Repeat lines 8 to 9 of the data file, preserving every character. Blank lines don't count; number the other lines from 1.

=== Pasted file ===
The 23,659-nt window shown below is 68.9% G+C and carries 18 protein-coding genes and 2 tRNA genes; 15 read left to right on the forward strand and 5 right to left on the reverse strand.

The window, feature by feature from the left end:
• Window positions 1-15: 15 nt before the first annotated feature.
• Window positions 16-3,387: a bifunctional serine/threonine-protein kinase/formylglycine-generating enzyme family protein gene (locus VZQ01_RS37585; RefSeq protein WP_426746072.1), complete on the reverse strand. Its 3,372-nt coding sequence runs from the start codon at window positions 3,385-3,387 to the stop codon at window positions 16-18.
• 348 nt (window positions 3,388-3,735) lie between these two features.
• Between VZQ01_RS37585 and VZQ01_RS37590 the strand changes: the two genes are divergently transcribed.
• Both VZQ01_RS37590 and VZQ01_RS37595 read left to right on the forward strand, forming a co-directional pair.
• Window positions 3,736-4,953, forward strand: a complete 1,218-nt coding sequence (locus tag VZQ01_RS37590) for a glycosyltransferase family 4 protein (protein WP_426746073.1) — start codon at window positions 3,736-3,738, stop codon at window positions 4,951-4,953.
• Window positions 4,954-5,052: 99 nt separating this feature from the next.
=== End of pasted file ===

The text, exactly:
• Window positions 3,736-4,953, forward strand: a complete 1,218-nt coding sequence (locus tag VZQ01_RS37590) for a glycosyltransferase family 4 protein (protein WP_426746073.1) — start codon at window positions 3,736-3,738, stop codon at window positions 4,951-4,953.
• Window positions 4,954-5,052: 99 nt separating this feature from the next.